22nd March 2022
4 minutes read
Speak Closer: Poems of Statelessness and Speechlessness
22nd March 2022
4 minutes read
Many years ago, in Berlin, I met a Hungarian writer. He was tall, smoked a pipe, and walked slightly bent forward, his black suit topped with a matching black hat. He had a child’s smile and a mole on his left cheek. Though both of us were multilingual, none of our languages matched. We were neighbors at a writing residency on the Wannsee Lake. Every morning we met in the breakfast room overlooking the water and bounced phrases back and forth, each of us looking for a click of understanding in the other, until in the end, we shrugged it all off and smiled. The writer’s name was Attila Bartis. At his public reading, I listened and laughed out loud, not because I understood Hungarian (we had confirmed thirty-one times that I didn’t) but because by then I was in the habit of understanding him without understanding his language. I knew he was a great writer precisely because we had never talked, never exchanged either platitudes or facts from our biographies. In the first month of the quarantine brought about by the Covid-19 pandemic, I picked up his novel Tranquility and my high evaluation was confirmed. I also learned that he was born a Hungarian minority in Romania, a country that imprisoned his father and presented a sixteen-year-old Attila with a stateless passport.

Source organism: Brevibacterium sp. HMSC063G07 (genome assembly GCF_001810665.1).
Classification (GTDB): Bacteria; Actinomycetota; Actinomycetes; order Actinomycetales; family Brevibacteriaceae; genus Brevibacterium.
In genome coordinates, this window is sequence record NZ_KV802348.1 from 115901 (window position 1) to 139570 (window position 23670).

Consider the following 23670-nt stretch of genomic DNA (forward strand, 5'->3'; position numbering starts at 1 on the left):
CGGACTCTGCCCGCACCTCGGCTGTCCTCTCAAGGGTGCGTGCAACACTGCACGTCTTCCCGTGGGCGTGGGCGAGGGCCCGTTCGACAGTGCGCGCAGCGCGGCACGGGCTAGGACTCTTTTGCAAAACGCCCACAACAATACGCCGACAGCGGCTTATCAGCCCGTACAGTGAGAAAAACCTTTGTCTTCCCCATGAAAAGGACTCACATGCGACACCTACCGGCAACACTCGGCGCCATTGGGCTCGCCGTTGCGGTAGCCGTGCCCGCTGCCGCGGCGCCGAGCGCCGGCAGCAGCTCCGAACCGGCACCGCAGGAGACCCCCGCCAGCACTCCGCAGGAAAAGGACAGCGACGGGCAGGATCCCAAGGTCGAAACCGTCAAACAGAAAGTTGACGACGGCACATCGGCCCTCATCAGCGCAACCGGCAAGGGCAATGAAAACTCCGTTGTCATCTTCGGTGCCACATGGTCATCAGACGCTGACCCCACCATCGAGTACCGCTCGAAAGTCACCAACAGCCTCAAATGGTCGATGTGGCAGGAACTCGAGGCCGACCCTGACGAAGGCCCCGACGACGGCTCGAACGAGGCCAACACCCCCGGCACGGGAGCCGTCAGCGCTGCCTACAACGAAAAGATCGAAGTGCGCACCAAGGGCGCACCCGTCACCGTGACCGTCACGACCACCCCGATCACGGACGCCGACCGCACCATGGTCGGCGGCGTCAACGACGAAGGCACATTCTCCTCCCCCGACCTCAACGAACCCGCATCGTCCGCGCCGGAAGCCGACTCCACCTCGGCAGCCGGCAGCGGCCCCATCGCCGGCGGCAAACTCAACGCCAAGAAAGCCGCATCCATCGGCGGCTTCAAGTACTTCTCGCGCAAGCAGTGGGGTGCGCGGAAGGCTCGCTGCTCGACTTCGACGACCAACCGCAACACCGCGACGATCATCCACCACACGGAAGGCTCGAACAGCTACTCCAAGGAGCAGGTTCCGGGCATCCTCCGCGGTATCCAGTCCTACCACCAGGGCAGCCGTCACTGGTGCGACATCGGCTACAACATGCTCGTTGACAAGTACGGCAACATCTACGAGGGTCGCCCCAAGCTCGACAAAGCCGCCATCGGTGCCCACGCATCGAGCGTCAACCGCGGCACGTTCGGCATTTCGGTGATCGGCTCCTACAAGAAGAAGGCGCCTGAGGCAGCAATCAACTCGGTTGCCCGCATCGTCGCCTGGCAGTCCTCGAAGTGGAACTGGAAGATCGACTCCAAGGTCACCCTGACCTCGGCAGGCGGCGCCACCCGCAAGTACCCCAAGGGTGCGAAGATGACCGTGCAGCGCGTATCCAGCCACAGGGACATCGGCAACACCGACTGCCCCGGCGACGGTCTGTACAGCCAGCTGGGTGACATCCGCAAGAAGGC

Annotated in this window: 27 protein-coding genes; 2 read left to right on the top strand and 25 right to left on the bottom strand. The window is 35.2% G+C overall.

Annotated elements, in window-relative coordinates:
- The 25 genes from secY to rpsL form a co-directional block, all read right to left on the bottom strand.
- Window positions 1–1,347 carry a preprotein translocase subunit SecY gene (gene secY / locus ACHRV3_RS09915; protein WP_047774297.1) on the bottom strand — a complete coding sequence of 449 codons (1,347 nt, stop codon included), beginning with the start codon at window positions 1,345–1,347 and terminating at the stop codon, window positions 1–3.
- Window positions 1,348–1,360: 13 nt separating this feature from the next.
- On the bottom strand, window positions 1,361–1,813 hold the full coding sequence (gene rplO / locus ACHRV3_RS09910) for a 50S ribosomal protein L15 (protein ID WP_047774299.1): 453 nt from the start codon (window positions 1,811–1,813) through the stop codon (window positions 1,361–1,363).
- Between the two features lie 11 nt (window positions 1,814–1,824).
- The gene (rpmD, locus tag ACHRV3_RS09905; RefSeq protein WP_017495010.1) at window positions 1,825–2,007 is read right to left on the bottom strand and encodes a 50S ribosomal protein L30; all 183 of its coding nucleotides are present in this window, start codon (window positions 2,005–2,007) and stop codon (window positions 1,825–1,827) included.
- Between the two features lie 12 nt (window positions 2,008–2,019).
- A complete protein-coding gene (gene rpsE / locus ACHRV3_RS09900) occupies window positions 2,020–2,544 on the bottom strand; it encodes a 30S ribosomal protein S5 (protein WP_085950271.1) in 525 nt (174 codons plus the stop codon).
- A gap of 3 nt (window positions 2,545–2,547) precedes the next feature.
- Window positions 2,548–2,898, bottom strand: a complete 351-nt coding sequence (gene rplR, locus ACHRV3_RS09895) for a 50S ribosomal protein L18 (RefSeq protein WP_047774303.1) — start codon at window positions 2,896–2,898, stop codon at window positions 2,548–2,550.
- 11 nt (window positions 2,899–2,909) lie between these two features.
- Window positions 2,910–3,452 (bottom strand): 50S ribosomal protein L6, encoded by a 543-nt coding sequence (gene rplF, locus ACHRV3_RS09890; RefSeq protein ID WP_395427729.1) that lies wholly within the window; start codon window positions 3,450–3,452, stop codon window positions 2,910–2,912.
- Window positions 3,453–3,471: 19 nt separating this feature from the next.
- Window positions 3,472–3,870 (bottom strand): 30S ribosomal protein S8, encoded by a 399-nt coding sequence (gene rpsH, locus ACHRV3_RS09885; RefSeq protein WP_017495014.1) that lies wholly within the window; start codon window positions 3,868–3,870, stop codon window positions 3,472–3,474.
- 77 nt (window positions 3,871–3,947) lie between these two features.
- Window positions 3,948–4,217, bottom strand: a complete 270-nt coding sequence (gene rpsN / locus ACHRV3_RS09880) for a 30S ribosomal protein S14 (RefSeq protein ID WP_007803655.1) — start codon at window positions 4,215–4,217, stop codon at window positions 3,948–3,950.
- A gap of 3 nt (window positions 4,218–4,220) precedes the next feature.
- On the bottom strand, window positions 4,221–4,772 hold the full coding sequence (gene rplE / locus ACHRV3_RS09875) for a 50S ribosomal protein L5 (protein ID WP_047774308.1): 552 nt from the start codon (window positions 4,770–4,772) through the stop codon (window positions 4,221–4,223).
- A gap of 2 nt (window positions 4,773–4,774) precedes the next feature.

State and statelessness, language and silence, foreignness and belonging:
themes that come together in the following poems by six Visegrad poets.
When Owen Good sent me his word-for-word translations of these poems from Hungarian, I chose not to read the poems in advance. Instead, I prepared my first drafts by translating line by line, not knowing where the poem was taking me, keeping myself open to being surprised, contradicted, turned around. The order in which I read the poems was random, and yet this order formed a narrative of its own. The first poem that landed in my hands – Zsuzsa Takács’ “As If Indeed” – serves as a perfect biblical opening: in the beginning there was a formless thing, a Blind Hope. Then the poet creates Auschwitz, the Vorkuta Gulag – the largest forced labor camp in the northernmost city on the European continent – then the Danube Delta. She populates this landscape with a servant girl who forages through garbage bins.
The poem continues with the evocation of forced labor. So, having moved through the formlessness of vague hope, through the frozen soil and the paradise offerings of garbage bins, we are at the gates, and the gates proclaim, “Labor Makes One Free.” But as the sun sheds light on this scene – by mistake – we realize that we are not in the 1940s. What arrives in place of the packed death trains are air-conditioned buses. This is a poem that both describes and resists the sort of disaster-tourism that turned sights of trauma into spectacle, capitalizing on the atrocities of the 20th century. The labor of the poem’s “we” is the labor of survival and of having to “tell the tale.” Susan Sontag’s On Photography and Regarding the Pain of Others come to mind. So do the guilt-ridden poems and prose of Czesław Miłosz.
The diction of the poem changes with the arrival of tourists: it grows more informal, there’s a lot of indirect speech, everybody is chattering. Tourists are hungry for history, food, pictures, answers. Great is the feeling of your own safety and transience in a place that was once dangerous and inescapable. The poem itself cannot help but become what it resists: the spectacle of a disaster. I wonder if in the end it makes its translator a disaster tourist.
FULL VERSION AVAILABLE IN THE PRINT EDITION.
Valzhyna MortMore about the author